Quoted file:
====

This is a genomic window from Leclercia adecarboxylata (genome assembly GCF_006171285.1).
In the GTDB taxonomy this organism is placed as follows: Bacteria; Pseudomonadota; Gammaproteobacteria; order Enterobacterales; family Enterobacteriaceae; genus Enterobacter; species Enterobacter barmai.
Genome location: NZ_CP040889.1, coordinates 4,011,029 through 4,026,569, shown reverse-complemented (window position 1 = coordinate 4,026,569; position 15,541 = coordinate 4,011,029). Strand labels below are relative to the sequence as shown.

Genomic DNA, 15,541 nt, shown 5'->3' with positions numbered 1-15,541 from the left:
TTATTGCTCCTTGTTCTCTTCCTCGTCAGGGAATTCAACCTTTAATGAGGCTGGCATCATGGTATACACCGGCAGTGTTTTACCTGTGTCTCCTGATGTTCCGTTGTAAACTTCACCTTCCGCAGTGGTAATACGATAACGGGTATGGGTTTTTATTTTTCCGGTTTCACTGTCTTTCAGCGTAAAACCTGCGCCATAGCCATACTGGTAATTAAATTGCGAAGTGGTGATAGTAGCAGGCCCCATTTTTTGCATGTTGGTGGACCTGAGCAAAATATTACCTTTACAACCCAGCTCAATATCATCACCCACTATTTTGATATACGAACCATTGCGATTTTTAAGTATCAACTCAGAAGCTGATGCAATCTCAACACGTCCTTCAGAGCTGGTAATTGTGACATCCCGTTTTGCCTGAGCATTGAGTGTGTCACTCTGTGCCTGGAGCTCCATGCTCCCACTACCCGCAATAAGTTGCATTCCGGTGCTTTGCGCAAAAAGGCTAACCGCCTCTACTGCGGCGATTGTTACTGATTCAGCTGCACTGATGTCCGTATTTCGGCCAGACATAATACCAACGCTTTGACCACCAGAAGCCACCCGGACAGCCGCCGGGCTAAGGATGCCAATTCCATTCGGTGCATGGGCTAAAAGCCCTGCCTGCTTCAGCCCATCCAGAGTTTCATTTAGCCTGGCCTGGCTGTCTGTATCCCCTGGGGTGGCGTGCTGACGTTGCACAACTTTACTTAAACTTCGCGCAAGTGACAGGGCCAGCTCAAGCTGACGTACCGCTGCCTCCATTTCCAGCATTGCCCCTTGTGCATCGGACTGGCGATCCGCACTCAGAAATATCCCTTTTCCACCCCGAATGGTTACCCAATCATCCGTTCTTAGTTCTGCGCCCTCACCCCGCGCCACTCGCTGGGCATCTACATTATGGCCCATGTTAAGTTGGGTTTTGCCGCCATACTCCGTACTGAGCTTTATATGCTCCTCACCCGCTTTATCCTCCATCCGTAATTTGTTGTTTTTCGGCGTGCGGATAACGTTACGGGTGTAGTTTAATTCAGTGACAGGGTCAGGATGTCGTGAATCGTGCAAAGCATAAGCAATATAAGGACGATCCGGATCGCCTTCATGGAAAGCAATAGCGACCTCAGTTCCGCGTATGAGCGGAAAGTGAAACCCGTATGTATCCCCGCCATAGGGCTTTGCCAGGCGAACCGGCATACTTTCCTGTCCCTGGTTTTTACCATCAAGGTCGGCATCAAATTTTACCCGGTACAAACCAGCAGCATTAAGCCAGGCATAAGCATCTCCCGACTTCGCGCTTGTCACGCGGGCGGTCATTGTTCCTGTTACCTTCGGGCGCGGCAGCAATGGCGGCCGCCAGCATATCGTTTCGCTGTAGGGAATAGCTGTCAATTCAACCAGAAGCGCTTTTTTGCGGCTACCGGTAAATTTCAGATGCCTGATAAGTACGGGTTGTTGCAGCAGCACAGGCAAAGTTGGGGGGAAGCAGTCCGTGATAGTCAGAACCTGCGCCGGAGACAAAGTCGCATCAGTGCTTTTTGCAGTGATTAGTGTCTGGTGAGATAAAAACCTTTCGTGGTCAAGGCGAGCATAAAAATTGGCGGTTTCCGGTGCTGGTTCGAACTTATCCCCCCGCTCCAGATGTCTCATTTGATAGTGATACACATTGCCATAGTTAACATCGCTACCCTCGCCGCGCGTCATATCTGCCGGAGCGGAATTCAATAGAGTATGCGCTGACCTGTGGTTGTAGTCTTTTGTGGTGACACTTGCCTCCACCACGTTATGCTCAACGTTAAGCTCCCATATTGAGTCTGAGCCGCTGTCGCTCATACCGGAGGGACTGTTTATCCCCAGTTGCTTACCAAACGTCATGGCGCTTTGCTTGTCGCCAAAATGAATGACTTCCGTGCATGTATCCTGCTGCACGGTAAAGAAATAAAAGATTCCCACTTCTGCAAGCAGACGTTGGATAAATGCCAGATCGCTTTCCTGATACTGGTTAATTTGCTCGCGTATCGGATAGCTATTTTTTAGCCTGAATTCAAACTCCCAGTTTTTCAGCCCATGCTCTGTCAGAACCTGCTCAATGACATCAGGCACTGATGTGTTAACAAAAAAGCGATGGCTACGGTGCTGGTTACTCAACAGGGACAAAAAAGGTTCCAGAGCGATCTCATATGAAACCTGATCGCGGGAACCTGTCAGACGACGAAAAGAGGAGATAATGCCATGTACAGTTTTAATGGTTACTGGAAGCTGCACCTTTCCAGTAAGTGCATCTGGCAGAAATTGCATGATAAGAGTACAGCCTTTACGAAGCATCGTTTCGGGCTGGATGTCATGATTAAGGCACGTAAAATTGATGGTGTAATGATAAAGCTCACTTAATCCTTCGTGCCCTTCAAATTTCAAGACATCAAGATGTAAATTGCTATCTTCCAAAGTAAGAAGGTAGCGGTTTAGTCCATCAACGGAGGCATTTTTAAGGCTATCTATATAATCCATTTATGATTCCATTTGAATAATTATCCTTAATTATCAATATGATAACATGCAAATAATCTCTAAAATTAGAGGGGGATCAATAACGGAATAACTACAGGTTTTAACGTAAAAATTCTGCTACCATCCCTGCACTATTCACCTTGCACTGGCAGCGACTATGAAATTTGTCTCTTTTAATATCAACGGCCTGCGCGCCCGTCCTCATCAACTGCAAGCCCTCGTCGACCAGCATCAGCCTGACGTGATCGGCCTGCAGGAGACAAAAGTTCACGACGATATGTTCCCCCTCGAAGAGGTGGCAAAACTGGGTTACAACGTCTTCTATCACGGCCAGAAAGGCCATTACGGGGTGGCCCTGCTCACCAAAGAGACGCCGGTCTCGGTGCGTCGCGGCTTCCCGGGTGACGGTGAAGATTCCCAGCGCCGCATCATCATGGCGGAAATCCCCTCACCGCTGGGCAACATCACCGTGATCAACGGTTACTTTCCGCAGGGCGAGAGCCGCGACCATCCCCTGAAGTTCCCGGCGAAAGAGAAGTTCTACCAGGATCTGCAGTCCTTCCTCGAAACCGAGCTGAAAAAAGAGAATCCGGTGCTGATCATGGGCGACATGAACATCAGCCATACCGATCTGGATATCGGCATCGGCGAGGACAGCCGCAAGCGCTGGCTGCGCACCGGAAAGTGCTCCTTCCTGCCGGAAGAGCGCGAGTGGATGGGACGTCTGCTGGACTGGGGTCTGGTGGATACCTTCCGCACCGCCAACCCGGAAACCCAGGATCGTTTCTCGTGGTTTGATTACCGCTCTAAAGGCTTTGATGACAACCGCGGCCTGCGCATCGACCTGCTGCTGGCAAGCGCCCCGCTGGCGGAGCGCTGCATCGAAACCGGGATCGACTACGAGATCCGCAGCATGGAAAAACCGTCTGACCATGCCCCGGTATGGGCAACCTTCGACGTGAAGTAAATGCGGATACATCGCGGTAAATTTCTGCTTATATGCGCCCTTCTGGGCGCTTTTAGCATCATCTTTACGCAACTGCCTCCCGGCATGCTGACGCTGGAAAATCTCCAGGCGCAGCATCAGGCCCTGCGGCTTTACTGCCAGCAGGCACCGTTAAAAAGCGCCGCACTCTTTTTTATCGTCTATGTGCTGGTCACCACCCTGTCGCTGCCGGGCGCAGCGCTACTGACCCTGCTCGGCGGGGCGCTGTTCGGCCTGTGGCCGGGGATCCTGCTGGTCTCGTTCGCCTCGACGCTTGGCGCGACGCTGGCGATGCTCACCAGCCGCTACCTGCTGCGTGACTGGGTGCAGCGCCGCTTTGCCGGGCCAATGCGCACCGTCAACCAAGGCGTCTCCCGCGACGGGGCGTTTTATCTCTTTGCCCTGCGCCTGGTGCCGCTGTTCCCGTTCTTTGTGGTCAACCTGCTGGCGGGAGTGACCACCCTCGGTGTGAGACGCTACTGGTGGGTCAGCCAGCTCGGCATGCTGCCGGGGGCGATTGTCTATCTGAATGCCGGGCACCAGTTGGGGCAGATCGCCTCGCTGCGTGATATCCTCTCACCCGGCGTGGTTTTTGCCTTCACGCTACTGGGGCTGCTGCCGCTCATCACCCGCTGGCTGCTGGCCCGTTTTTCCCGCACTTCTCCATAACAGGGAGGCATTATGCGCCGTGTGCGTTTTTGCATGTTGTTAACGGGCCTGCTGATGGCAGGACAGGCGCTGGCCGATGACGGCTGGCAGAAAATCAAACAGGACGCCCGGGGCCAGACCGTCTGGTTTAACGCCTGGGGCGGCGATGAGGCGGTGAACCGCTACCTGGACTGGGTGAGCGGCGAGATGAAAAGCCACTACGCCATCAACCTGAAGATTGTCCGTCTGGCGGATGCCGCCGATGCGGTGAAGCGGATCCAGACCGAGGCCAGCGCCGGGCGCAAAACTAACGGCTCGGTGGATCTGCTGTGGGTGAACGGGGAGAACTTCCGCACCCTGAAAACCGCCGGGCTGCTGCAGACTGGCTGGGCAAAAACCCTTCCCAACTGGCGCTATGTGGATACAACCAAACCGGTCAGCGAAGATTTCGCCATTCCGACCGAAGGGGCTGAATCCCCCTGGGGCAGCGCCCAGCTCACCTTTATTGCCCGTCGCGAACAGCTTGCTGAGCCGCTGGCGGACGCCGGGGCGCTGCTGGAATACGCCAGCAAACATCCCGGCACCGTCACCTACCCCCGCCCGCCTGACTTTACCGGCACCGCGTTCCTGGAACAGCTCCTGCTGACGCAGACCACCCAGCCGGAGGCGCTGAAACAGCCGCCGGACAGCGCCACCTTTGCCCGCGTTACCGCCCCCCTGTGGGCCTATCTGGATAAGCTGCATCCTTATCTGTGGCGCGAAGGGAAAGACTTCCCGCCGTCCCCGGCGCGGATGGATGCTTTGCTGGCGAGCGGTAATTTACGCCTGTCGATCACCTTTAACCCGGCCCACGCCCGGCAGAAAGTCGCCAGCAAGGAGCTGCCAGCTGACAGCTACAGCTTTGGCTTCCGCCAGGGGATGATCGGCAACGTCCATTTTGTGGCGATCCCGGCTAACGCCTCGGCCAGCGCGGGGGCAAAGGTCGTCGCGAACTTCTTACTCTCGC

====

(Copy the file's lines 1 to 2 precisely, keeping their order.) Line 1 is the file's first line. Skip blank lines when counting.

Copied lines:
This is a genomic window from Leclercia adecarboxylata (genome assembly GCF_006171285.1).
In the GTDB taxonomy this organism is placed as follows: Bacteria; Pseudomonadota; Gammaproteobacteria; order Enterobacterales; family Enterobacteriaceae; genus Enterobacter; species Enterobacter barmai.